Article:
Oceanit’s SURF (Social Utilization of Resources for the Future) Team is spearheading a multi-week internship for Hawaii high school students and recent graduates that aims to use Artificial Intelligence (AI) to make Oahu’s roads safer for pedestrians and more resilient for vehicles. In partnership with the Hawaii Department of Transportation (HDOT) and Hawaii Technology Academy, students are learning about some of the multi-faceted issues that affect traffic safety and will be using Oceanit’s Aloha AI platform to collect data and come up with potential solutions.
During one of the cohort’s first Zoom meetings, HDOT’s deputy director, Ed Sniffen, joined to give the group some background on the traffic problems affecting Farrington Highway between Nanakuli and Makaha. After discussing issues like access to jobs, public transportation, and gentrification, students over four sessions did “question-storming” generating only questions that could lead to unexpected solutions. Some of the questions they thought to include were:
- How much of the traffic is commuter vs. local traffic?
- How many people travel without a car (i.e., bus, walking, biking)? Why not more?
- What kind of jobs do people who live in the area have?
- Could AI figure out where the most accidents occur on the road or where it’s the most unsafe?
- What is the community willing to sacrifice for safer roads/sidewalks?
- Can the sensors recognize and contact authorities during an emergency event?
More than 100 questions were generated by the students from which 12 final questions were submitted to HDOT Deputy Director Sniffen for his review. HDOT will evaluate the questions internally to see which will best challenge the status quo and provide nontraditional answers or solutions. Sniffen plans to ask the students to answer the final questions using the data collected from a real-time AI sensor that is counting and classifying vehicular and pedestrian traffic.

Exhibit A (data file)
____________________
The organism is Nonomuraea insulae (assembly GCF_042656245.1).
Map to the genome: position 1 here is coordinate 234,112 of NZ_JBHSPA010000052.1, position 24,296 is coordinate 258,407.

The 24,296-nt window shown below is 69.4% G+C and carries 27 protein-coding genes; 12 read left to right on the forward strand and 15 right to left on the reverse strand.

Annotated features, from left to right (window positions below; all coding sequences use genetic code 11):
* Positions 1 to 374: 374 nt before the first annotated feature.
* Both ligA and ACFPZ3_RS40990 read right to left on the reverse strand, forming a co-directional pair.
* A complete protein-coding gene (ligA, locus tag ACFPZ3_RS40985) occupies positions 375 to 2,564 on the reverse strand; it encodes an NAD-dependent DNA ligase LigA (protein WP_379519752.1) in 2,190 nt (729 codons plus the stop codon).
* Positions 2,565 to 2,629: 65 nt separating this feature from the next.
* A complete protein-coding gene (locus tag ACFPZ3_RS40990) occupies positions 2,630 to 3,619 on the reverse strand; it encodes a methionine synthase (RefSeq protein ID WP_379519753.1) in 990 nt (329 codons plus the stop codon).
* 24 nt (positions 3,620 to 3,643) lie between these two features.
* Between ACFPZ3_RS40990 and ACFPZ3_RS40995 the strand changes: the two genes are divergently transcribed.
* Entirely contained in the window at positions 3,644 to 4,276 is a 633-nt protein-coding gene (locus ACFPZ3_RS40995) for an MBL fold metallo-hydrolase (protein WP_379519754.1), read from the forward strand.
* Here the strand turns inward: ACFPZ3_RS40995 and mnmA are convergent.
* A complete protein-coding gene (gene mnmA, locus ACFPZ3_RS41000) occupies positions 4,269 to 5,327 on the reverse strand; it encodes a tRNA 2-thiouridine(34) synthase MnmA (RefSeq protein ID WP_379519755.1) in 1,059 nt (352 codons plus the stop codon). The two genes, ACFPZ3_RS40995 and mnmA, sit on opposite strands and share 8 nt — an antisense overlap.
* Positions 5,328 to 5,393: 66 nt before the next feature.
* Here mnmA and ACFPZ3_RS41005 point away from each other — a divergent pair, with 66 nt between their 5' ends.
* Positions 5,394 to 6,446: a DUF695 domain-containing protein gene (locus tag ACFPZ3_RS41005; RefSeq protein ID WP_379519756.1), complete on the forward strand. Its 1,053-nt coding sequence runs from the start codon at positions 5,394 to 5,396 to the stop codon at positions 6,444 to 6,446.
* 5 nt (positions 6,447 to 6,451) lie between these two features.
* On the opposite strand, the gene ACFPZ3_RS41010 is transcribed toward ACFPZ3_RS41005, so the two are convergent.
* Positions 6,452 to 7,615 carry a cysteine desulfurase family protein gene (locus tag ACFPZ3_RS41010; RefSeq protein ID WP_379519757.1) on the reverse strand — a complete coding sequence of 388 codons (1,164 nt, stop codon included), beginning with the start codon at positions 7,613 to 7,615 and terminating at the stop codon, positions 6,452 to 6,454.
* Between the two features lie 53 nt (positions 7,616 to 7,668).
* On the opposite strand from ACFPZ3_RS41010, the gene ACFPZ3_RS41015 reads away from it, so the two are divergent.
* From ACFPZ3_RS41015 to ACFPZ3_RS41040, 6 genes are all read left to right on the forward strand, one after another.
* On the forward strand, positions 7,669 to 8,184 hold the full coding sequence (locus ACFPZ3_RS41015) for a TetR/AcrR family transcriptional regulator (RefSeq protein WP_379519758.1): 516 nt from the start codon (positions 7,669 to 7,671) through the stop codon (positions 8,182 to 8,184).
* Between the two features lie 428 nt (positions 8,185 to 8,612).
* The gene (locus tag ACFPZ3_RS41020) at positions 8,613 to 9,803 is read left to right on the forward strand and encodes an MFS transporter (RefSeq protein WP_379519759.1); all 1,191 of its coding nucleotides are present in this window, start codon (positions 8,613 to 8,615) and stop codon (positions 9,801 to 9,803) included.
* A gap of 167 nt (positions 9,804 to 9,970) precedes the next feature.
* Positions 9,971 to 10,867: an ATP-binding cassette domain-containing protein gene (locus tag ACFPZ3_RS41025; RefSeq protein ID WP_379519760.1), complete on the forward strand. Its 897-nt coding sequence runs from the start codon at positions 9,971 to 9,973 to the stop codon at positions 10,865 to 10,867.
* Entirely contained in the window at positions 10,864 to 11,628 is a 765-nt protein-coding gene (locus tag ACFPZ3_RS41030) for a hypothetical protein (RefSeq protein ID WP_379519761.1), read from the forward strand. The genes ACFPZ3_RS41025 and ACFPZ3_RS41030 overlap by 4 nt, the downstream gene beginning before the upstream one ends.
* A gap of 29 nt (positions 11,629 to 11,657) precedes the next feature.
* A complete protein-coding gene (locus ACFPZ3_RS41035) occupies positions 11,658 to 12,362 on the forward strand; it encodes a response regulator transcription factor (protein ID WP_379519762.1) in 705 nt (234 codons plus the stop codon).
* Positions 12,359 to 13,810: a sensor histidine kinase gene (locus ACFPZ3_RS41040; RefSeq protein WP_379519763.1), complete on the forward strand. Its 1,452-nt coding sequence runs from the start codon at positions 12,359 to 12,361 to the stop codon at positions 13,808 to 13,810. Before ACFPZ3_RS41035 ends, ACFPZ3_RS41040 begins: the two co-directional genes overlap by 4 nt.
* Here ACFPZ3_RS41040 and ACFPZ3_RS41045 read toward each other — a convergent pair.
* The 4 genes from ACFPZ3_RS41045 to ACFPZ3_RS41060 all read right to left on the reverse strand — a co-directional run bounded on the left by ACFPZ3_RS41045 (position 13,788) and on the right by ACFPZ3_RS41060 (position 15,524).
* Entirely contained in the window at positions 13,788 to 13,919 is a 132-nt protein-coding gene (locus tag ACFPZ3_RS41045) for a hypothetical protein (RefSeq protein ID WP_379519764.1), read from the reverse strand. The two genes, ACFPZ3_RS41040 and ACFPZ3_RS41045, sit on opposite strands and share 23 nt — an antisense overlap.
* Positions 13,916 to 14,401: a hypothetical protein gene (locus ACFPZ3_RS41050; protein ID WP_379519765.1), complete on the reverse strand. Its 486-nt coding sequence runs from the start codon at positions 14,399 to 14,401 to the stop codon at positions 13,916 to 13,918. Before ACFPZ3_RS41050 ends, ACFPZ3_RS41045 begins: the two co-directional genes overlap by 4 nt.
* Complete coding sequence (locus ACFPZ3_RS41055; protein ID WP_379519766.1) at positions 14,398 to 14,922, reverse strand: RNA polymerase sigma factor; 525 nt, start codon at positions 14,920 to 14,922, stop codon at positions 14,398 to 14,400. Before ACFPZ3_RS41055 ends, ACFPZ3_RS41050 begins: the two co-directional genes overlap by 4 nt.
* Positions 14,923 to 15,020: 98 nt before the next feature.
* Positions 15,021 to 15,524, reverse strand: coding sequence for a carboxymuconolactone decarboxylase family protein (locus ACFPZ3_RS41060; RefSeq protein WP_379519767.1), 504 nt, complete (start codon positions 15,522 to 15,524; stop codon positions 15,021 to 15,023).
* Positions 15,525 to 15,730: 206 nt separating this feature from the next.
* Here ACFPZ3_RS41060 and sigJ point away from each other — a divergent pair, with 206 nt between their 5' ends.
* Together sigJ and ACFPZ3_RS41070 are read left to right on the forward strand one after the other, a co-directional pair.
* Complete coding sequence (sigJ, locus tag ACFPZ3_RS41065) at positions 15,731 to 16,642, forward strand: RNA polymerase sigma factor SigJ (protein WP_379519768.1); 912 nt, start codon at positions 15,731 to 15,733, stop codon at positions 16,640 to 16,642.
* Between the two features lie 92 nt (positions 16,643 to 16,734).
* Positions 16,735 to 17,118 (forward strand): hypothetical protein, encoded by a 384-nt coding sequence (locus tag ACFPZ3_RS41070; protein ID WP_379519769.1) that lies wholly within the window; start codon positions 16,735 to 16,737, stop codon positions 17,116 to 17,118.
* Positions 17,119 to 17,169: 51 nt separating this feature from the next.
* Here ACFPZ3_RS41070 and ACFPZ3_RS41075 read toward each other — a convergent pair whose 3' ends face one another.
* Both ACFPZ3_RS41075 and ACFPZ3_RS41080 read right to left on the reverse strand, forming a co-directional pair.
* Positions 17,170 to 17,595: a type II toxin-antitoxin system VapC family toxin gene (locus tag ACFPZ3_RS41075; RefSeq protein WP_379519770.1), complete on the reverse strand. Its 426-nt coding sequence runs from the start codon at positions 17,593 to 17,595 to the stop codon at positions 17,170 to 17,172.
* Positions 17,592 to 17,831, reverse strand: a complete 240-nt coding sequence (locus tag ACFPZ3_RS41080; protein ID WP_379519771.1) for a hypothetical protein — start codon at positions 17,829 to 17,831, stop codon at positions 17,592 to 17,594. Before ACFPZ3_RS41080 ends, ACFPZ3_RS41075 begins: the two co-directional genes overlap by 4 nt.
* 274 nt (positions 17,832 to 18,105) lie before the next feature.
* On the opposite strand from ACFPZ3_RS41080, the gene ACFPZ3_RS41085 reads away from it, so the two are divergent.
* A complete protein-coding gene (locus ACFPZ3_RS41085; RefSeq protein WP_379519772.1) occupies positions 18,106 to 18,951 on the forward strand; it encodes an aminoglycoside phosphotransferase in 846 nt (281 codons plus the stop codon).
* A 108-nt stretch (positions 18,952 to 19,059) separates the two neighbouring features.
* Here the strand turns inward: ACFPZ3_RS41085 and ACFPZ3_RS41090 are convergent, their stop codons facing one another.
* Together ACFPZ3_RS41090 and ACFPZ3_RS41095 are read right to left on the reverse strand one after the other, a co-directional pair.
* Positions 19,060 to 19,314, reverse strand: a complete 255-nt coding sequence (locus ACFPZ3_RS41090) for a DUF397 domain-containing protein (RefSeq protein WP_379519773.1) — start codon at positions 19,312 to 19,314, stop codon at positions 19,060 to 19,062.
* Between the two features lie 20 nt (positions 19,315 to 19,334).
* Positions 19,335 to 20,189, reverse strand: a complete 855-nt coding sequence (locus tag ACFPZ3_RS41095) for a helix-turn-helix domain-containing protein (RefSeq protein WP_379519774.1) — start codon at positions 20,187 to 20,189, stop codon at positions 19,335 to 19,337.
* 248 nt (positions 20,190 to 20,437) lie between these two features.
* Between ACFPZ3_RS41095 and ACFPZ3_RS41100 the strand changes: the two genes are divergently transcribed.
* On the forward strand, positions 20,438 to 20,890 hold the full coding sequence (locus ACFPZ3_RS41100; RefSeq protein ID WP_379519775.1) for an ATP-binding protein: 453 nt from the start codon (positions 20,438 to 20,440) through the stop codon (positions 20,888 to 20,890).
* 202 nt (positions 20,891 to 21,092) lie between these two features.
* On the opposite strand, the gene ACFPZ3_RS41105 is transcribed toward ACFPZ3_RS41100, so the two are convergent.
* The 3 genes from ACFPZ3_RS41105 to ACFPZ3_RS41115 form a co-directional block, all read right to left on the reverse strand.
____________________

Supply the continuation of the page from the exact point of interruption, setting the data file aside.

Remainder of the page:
One of the key components of this internship is teaching students to think creatively by employing the principles of Design Thinking, which focus on real-world, human-centered solutions. Oceanit’s Ian Kitajima notes that “though this is a transportation project, this is a human project. . . It’s not really about technology. It’s about community.”
This internship offers both students and HDOT an unprecedented opportunity for collaboration and exchange. Students get to work directly with HDOT to look at real-world problems that affect their communities while learning how government entities think and work. At the same time, students provide HDOT with fresh perspectives and ideas to attempt to solve some of our state’s most acute problems. Innovation occurs at the intersection of this two-way street.
Visit Oceanit Research Foundation’s website to read more about Aloha AI.